Reading about Mulder and Scully and their emotional intimacy made everything okay. Their relationship felt like the first honest portrayal of what I imagined for myself. Their quiet intimacy made me feel safe. The exchange of a look, a placement of Mulder’s hand on Scully’s back, a gentle kiss on the forehead, the grasping of their hands in moments of sadness, the steadfast presence of the other at their respective hospital bedsides. Maybe this is what intimacy would amount to for me? It did not have to look like overt displays of romantic affection or sexual attraction. It could be this profound chemistry that ebbed and flowed from partnership to friendship to flirtation but was not solely predicated on a sexual relationship.
Our Lady of Skepticism, be my security.
Feeling safe in these characters and this complete and utter trust they had for each other made it possible for me to experiment with what pleasure looked like for myself. I began to masturbate to X-Files fanfiction. There was never a doubt in MSR (Mulder/Scully relationship) fanfiction as it’s called that these two characters respected each other. With that safety net, I felt able to experiment beyond what I previously thought I liked about sex. Femme writers dominate MSR fanfiction and Scully is headstrong, so women’s pleasure always seemed to take center stage.
I identified with specific stories that explored the arc of Scully’s desires amidst cancer treatments. Her longing for her body to not to be defined solely by illness mirrored my own. With each story, I began to learn about all the ways sex could be good, of all the ways bodies could be good. So much of that time was dominated by a desperation to dissociate, to remove myself from a body that had betrayed me. Story by story, my body began to feel mine again. X-Files fanfiction let me see my sick body as worthy of desire.
Our Lady of Skepticism and Pleasure, give me hope.
Masturbation then, became a new kind of ritual. It was not a ritual of obscurity, but rather of reclamation, of ownership, of possibility. Don’t get me wrong, masturbation often still caused pain. While I knew penetration was painful, even any kind of external stimulation or orgasm left me aching and in agony for hours, even days afterwards. But there was a power in being able to choose pleasure and by extension, how and why I was in pain. Even those fleeting moments of pleasure felt sacred, for this intimacy too, was a kind of veneration.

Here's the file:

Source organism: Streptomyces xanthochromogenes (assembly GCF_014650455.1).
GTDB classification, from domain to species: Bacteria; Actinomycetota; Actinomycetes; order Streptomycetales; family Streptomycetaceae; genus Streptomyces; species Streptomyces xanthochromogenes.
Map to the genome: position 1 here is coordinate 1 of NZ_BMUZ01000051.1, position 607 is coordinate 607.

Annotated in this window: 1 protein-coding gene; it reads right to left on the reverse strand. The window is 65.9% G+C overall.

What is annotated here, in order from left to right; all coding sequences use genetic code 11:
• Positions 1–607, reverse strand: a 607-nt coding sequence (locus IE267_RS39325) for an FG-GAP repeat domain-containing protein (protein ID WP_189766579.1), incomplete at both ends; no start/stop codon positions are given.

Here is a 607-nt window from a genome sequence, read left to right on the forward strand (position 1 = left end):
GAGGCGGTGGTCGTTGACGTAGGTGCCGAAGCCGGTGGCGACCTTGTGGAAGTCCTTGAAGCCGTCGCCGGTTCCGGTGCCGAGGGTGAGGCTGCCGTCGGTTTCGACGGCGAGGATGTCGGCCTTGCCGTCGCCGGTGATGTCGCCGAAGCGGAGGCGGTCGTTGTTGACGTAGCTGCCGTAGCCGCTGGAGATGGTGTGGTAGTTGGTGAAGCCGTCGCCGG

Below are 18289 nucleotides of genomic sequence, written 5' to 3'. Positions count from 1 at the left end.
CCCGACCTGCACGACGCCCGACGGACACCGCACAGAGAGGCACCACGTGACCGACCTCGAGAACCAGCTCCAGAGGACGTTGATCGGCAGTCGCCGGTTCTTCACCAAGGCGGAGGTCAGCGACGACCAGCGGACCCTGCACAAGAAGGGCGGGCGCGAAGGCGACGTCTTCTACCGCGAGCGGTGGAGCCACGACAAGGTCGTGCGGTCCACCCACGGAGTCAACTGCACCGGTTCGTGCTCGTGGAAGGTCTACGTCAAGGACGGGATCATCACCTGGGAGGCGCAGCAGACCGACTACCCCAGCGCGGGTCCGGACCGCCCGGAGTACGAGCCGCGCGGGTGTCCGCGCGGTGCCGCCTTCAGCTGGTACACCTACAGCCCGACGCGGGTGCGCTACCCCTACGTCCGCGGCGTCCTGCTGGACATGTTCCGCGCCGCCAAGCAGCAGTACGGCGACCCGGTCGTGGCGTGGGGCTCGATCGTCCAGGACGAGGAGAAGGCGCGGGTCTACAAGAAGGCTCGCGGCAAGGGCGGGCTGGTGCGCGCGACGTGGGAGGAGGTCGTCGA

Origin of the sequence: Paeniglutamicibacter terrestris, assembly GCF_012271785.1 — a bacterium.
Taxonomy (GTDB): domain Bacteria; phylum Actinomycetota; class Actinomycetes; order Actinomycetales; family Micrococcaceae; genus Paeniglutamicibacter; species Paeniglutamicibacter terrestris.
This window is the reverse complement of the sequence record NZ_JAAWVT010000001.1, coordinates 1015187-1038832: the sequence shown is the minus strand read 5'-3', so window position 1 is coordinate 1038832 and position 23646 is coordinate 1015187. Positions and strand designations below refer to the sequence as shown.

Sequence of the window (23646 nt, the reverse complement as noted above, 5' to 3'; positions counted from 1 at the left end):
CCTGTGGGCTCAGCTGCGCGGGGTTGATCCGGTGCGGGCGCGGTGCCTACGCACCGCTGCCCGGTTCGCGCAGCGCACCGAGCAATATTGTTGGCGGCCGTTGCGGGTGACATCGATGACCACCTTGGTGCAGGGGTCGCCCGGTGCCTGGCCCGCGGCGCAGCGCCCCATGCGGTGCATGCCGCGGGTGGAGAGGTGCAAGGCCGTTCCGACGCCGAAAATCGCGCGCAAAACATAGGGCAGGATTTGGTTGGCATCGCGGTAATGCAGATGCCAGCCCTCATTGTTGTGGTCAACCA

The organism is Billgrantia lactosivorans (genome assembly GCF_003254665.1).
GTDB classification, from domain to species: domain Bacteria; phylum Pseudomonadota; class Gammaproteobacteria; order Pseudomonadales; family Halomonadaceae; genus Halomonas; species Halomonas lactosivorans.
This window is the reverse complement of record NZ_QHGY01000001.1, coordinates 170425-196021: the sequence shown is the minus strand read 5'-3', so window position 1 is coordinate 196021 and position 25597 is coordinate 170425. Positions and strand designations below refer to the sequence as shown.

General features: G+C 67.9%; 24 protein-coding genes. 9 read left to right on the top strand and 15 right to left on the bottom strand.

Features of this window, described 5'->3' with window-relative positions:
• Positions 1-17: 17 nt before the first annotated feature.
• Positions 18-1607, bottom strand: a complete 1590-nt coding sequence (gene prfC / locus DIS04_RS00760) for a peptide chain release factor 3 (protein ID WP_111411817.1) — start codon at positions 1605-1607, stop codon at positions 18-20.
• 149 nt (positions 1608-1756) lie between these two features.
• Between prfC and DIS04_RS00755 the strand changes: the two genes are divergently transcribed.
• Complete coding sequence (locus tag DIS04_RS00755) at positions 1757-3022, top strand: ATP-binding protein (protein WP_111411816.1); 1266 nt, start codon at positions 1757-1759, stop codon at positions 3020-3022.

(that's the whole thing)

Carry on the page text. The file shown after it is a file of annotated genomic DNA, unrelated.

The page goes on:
Almost two years have passed since my diagnosis. In December of 2018 I received laparoscopic excision for my endometriosis, a costly and inequitable treatment for the disease. It has greatly reduced my daily pain, but it is by no means a cure. Excision brought a slew of other chronic diagnoses, born of years of inflammation and doctors who passed me along for ten years. Masturbation now does not always cause the intense aching that I felt prior to surgery. Penetrative sex is still painful and must be mitigated by lots of tools and communication. I feel much more confident in my body now. I am able to speak to what sex and pleasure look like for me very openly, but sexual encounters with others are few and far between mostly due to the exhausting amount of work and trust it takes for me to feel emotionally safe enough to broach the physical aspect.
The irony here is that today Anderson graces our screens as sex therapist Dr. Jean Milburn on the Netflix hit Sex Education in which she empowers all of us to explore our sexualities and know our bodies intimately. In season 2 of the series, a young woman seeks out Milburn’s advice because the teenager does not share her peers’ desire for sex. Milburn responds: “Sex doesn’t make us whole, and so, how could you ever be broken? [emphasis added]” Anderson articulated the very thing that X-Files fanfiction had taught me in the midst of my pain: that my inability to experience sex and pleasure in a specific way because of my condition did not make me or my body broken.
Our Lady of Skepticism and Pleasure, I honor you.
This union of masturbation and fanfiction became my ritual, a blessing to a body longing for something other than pain. Fanfiction gave me the space to explore the ways in which I could be capable of both giving and receiving pleasure. My ability or inability to experience pleasure did not make me any less worthy or deserving of the kind of intimacy I longed for. This union reminds me that I too am one body, made up of many parts. I am deeply and utterly alive, and I am allowed to hold all of these contradictions together: the pleasure tangled up with all of the pain.
 Quoted in Abby Norman, Ask Me About My Uterus: A Quest to Make Doctors Believe in Women’s Pain (New York: Bold Type Books, 2008), 42.
 Norman, Ask Me About My Uterus, 42.
 Sex Education, “Episode 2.4.” Directed by Alice Seabright. Written by Laurie Nunn and Rosie Jones. Netflix, January 17, 2020.